Hit the ground running. That’s what quite a few modern day batters strictly believe in. The inception of the slam bang T20 format need not be wholly ascribed for this attitude of the batters to vanquish the bowlers straightaway. Virender Sehwag , Adam Gilchrist or a Matthew Hayden have successfully represented this brand of domination since the early 2000s.Traditionally, the opening batsman is expected to see off the new ball bowler. But, traditions are meant to be altered, if not anywhere else,in cricket at least. These batters began the tradition of couriering the strike pacemen in the stands. Hardly are there bowlers who can fear the batsmen by bowling fast. Yeah,Mitchell Johnson is one. Who else?
There is no dearth of batters richly supplied with patience and temperament good enough to tackle high quality test match bowling. The defiance shown by Indian batsmen, particularly Virat Kohli and Cheteshwar Pujara, in the recently concluded test series against South African pace battery stands testimony to the fact.
Another distinct feature of the modern day batsmen is his ability to endure physical blows without letting it effect his stint at the crease. Showing pain on the outside is considered a sign of weakness and humiliation, to an extent, in this day and age. A batsman has really turned into the Macho men of sorts.
The batters haven’t had it their way if they’ve been weak and meek freaks while dealing one on one with the 21st century bowlers. The batsmen don’t have the cake all the time. A good batsmen unflinchingly counters good seam/swing/spin bowling or for that matter, sledging without developing mental blocks.
A Kevin Pietersen, doesn’t mind exchanging a few words, as we saw in the test series against India back in 2009-10. During his entire stay at the wicket,there wasn’t any love lost between him and Yuvraj – constantly engaged in a verbal spat. Inspite of it, he compiled a patient century unfazed by the heated series of chats.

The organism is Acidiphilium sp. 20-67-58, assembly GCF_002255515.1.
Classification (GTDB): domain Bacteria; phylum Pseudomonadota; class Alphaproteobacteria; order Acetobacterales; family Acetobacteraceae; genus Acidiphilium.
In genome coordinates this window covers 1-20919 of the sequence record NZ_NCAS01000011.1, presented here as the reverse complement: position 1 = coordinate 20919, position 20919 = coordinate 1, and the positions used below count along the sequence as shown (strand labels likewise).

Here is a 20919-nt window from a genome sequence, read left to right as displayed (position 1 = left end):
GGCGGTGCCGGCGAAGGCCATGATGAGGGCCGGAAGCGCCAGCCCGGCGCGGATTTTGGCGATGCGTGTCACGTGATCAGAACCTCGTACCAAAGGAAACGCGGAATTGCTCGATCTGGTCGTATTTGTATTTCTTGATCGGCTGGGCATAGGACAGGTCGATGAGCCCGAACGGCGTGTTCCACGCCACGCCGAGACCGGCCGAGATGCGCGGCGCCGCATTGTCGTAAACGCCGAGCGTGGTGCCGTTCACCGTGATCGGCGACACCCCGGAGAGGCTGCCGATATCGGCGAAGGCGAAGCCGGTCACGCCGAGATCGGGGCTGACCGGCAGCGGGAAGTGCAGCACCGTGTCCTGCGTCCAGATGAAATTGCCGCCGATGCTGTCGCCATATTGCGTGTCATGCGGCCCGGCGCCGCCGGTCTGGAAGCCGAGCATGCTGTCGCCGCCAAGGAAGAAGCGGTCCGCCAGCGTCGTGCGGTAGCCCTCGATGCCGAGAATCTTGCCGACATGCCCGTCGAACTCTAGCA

While on the opposite, there are batsmen who deliver by getting all fired up after a heated debate. In the India v England encounter in first edition of the world T20,Andrew Flintoff charged up Yuvraj Singh with his words of wisdom, I fancy, only to trigger utter humiliation of a young Stuart Broad – poor boy being slapped 6 sixes in over. Indian and English players seem to have magic words of inspiration to tell each other.
All said and done, the South African one day overs skipper, Ab De Villiers is the most exciting batsman across formats in the present day scenario for me. He’s got all the shots in the book and a few more to brag about. His trademark Lap Shots have as much finesse as his textbook drives,cuts,pulls,etc. What stands out is his temperament. There are few things he cant do with bat in hand. He can build as well as finsh an innings with the very same perfection. He’s provided us more than enough evidence to convince one and all,of his supreme quality and 3 T’s – talent,technique and temperament, and to back it up with stunning statistics.
All in all, as a cricket romantic, who loves all forms of the game equally, what I would love to see is of course, a better balance between the bat and ball than what exists at this point of time. The rules and the pitches must be reviewed to even it out.
To ICC : Spectators indeed love to watch fours and sixes being hit,but, more essentially, they turn up to witness competitive cricket rather than a mauling of one side. A low scoring tightly fought affair going down to the wire can, just as well, flatter the audiences.